Background C-reactive protein (CRP) is one of the acute phase proteins that increase during systemic inflammation. It's been suggested that testing CRP levels in the blood may be an additional way to assess cardiovascular disease risk. A more sensitive CRP test, called a highly sensitive C-reactive protein (hs-CRP) assay, is available to determine heart disease risk. However, and the association between CRP and stent thrombosis after drug-eluting stent implantation has not been defined.
Objective To investigate in a follow-up study whether high-sensitivity C-reactive protein (hs-CRP) predicts coronary heart disease (CHD) events and stent thrombosis in subjects undergone drug-eluting stent implantation.
Methods and results We evaluated 3691 patients treated with drug-eluting stents who had a baseline CRP measurement. The primary outcome was stent thrombosis; secondary outcomes were death, myocardial infarction (MI), death or MI, and target vessel revascularization. During follow-up (median, 2 years), 26 patients had definite or probable stent thrombosis, 146 patients died, 239 had an MI, and 206 underwent target vessel revascularization. In multivariable Cox proportional-hazards models, elevated levels of hs-CRP were significantly associated with increased risk of stent thrombosis. Elevated hs-CRP levels also significantly predicted the risks of death, MI, and death or MI, but not target vessel revascularization.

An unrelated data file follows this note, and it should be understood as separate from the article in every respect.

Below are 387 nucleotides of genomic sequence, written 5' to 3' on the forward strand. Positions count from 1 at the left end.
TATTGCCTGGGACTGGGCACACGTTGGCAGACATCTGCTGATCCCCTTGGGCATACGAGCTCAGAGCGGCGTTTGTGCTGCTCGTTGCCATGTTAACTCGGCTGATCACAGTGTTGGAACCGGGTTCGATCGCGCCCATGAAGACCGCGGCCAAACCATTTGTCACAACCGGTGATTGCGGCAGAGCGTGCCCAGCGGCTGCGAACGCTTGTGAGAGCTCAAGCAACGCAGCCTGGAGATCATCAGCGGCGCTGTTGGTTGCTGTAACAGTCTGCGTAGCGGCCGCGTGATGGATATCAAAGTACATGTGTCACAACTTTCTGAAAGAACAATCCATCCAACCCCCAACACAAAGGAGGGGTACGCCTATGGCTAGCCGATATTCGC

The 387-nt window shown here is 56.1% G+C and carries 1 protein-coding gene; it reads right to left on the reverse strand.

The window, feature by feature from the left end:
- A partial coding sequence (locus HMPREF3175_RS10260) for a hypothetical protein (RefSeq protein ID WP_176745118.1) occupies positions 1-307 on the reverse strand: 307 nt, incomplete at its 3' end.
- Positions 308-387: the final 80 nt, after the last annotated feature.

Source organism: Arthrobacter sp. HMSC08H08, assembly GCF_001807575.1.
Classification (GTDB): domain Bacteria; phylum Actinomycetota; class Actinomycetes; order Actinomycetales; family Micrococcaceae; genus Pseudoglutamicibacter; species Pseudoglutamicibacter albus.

Conclusions Elevated hs-CRP levels were significantly associated with increased risks of stent thrombosis, death, and MI in patients receiving drug-eluting stents, suggesting the usefulness of inflammatory risk assessment with CRP.
- C-reactive protein
- stents, thrombosis